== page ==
MOORHEAD — An experienced skydiver from Moorhead died while skydiving in Marion, Mont., over the weekend.
Gerald F. Fischer, 81, died Saturday, Aug. 10, according to a death notice published in The Forum.
"It was a tragic accident," said Jim Krogh, 69, of West Fargo.
At the time, Krogh was with Fischer and a group of skydivers from Fargo-Moorhead attending the 52nd annual Lost Prairie Boogie, a major skydiving event drawing jumpers from across the globe.
Fischer's parachute had a "hard opening," a malfunction that instantly inflates the parachute, creating a lot of resistance and stress on the jumper.
The Flathead County Sheriff's Office reported once Fischer's parachute opened, witnesses said he began turning counter clockwise at 4,000-feet until landing in a pasture where he was pronounced dead.
"Skydiving is a dangerous sport that can generally be conducted safely," Krogh said. "Accidents are very rare and getting rarer."
The United States Parachute Association reported 13 skydiving fatalities in 2018 out of roughly 3.3 million jumps. That's the lowest number of fatalities in the sport's history, according to the association.
Krogh doesn't believe Fischer's age or health was a factor in the tragedy.
"Jerry was in pretty good shape," he said. "It was a normal skydive with a bad ending."
Krogh said there is a saying in the skydiving community from famous skydiver, Bill Wood: "You don't quit skydiving because you get old; you get old because you quit skydiving."
In a 2016 interview with WDAY, Fischer said skydiving is "one of those things you gotta put it on your list and at least try it once in your lifetime."
"It gives you a big adrenaline rush that you can't explain," he continued.
Fischer was a member of Skydive Fargo, a club founded in 1967 that operates out of the West Fargo Municipal Airport.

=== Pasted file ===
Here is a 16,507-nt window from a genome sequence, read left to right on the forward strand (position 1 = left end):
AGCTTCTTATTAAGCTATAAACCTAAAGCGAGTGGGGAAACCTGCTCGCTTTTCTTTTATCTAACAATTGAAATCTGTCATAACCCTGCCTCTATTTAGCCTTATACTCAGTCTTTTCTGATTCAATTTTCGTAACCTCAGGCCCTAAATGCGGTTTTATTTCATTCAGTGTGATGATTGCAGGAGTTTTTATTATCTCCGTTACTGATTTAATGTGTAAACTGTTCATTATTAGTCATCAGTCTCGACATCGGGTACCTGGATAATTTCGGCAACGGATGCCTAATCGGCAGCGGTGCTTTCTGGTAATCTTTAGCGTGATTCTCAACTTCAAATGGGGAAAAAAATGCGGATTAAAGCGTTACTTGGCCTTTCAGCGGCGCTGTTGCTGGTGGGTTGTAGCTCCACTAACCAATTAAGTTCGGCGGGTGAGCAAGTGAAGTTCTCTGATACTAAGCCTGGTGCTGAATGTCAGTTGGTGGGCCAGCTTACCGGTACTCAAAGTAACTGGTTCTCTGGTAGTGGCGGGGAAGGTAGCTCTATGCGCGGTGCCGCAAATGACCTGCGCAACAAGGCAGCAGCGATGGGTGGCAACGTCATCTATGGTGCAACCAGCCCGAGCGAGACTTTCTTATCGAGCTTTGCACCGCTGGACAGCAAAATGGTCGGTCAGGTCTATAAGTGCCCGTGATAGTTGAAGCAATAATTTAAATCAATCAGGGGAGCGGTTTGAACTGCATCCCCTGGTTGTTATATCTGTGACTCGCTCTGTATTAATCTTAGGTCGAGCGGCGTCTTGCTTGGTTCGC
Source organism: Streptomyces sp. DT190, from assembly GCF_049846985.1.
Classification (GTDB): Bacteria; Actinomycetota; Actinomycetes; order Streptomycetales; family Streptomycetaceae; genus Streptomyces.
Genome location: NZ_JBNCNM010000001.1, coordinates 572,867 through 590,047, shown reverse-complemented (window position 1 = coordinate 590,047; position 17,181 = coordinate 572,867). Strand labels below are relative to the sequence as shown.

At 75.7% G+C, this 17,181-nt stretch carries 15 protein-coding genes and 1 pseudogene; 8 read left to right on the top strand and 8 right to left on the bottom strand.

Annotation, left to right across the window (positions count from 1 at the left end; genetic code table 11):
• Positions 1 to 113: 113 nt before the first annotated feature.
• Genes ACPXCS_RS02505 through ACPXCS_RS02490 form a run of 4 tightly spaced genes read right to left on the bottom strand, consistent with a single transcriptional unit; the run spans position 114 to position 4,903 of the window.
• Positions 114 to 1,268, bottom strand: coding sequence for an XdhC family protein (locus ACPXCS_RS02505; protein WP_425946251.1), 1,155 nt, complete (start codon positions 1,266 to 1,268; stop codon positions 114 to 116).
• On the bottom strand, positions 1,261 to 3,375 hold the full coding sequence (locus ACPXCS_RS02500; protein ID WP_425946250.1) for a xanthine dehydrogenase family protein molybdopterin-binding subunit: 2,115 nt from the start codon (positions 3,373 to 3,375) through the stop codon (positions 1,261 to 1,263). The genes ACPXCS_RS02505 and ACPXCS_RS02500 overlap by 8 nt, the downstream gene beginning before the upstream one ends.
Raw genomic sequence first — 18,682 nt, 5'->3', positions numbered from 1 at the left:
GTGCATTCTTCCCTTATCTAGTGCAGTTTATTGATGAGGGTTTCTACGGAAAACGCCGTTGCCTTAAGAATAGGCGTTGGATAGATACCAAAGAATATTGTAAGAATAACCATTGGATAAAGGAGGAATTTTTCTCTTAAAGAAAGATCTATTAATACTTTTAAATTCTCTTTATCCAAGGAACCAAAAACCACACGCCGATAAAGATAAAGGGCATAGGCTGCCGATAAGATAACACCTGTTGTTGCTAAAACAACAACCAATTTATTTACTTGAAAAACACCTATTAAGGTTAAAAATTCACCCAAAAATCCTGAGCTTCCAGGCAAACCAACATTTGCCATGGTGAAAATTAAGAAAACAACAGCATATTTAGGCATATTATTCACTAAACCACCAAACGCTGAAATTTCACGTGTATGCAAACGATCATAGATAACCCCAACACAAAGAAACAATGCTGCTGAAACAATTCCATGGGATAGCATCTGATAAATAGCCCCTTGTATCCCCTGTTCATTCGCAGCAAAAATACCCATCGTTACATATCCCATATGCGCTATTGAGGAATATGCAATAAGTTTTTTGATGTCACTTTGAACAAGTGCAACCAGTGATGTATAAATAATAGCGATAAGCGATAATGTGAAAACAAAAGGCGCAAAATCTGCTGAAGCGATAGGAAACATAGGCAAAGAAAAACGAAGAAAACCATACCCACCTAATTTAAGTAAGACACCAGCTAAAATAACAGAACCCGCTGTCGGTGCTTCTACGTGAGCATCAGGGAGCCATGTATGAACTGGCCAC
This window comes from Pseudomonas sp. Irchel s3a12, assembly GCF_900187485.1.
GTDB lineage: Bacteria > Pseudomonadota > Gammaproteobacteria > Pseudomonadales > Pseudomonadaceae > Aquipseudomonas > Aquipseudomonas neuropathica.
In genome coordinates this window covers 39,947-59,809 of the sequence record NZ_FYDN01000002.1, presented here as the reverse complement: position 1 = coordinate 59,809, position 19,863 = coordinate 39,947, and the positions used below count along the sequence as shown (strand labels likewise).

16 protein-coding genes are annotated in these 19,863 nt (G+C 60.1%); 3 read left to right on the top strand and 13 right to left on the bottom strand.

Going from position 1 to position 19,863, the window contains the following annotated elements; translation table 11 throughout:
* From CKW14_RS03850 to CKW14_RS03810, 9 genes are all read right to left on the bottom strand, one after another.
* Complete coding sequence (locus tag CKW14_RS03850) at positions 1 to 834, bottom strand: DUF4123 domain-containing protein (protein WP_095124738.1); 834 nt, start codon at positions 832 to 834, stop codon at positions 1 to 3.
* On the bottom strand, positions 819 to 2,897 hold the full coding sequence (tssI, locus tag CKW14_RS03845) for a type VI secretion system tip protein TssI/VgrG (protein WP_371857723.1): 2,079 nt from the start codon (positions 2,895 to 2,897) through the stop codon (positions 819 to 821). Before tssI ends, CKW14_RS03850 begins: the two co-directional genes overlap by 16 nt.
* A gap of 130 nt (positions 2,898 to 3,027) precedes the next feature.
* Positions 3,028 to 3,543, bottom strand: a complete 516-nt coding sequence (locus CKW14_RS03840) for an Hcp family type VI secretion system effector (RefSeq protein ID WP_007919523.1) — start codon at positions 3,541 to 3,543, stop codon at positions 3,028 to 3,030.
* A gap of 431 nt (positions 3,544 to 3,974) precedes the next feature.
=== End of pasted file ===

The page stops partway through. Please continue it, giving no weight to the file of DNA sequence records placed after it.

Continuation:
He was part of a group that broke a Minnesota skydiving record for the largest formation of people (12) gripping hands and highest altitude (14,500 feet), according to a 2010 Forum article. Krogh said Fischer also set world records, the most recent being in 2018 for the largest group of jumpers (25) over the age of 70.
In 2015, Skydive Fargo named Fischer, nicknamed "Fish," the Skydiver of the Year. That year Fischer reached a major milestone in his skydiving career, hitting 2,000 skydives.
Krogh said Fischer started jumping in the military as a member of the 101st Airborne Division. Fischer then took up parachuting as a sport in the 1990s, he said, and later fell in love with skydiving.
At the time of his death, Fischer had around 2,550 jumps under his belt, Krogh said.
“It's a sport, in many ways, that is like a lot of other sports. The big difference with the skydiving community is it can be competitive, but a lot of things we do are building things up together," he said. "There’s a very strong sense of community or family with the people involved in the sport.”
Over the years, Krogh estimates that he and Fischer had between 500 and 1,000 jumps together.
"He lived a full life," Krogh said.
"Jerry was known to people around the country, and we have friends from around the world we jumped with," he said. "The larger skydiving community will mourn his loss also."
Eric Skroch, who works at Meadow Peak Skydiving in Marion, Mont., said he got to know "Fish" over the years and jumped with him a number of times. He said in the skydiving community, you start to see the same faces everywhere, and everyone knew Fischer.
"It's a big community, but close-knit, not just locally but globally," Skroch said. "We'll definitely miss him here at Lost Prairie, that's for sure."
Skroch said he hopes to be doing what he loves when he's 81, like Fischer.
"The fact that he was able to be doing what he was doing at 81," he said. "I hope that I'm able to be skydiving when I'm that age."
Fischer's funeral is set for Monday, Aug. 19, at Wright Funeral Home in Moorhead. Visitation will be from 1 to 2 p.m., followed by the funeral. Burial will take place at Riverside Cemetery in Moorhead.